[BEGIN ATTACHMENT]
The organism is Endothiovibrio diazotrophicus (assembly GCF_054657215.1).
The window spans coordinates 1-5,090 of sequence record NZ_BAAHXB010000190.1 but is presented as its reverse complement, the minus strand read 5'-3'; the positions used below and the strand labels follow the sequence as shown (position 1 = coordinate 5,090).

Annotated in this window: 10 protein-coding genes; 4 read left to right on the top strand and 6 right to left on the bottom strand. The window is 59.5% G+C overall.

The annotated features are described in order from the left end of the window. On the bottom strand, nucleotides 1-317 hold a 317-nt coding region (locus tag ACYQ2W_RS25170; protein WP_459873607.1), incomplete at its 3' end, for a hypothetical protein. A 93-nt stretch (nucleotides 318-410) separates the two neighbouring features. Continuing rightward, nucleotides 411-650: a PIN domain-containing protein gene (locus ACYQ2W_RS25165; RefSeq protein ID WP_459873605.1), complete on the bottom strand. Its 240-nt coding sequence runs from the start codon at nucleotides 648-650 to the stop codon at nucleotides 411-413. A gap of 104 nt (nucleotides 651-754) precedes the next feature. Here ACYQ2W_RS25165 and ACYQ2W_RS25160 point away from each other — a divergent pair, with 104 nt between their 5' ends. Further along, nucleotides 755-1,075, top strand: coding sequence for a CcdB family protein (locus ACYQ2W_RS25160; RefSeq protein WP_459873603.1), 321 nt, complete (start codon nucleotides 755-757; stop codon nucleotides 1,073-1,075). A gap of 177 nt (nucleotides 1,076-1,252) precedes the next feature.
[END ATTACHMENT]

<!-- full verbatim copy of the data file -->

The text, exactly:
The organism is Endothiovibrio diazotrophicus (assembly GCF_054657215.1).
The window spans coordinates 1-5,090 of sequence record NZ_BAAHXB010000190.1 but is presented as its reverse complement, the minus strand read 5'-3'; the positions used below and the strand labels follow the sequence as shown (position 1 = coordinate 5,090).

Annotated in this window: 10 protein-coding genes; 4 read left to right on the top strand and 6 right to left on the bottom strand. The window is 59.5% G+C overall.

The annotated features are described in order from the left end of the window. On the bottom strand, nucleotides 1-317 hold a 317-nt coding region (locus tag ACYQ2W_RS25170; protein WP_459873607.1), incomplete at its 3' end, for a hypothetical protein. A 93-nt stretch (nucleotides 318-410) separates the two neighbouring features. Continuing rightward, nucleotides 411-650: a PIN domain-containing protein gene (locus ACYQ2W_RS25165; RefSeq protein ID WP_459873605.1), complete on the bottom strand. Its 240-nt coding sequence runs from the start codon at nucleotides 648-650 to the stop codon at nucleotides 411-413. A gap of 104 nt (nucleotides 651-754) precedes the next feature. Here ACYQ2W_RS25165 and ACYQ2W_RS25160 point away from each other — a divergent pair, with 104 nt between their 5' ends. Further along, nucleotides 755-1,075, top strand: coding sequence for a CcdB family protein (locus ACYQ2W_RS25160; RefSeq protein WP_459873603.1), 321 nt, complete (start codon nucleotides 755-757; stop codon nucleotides 1,073-1,075). A gap of 177 nt (nucleotides 1,076-1,252) precedes the next feature.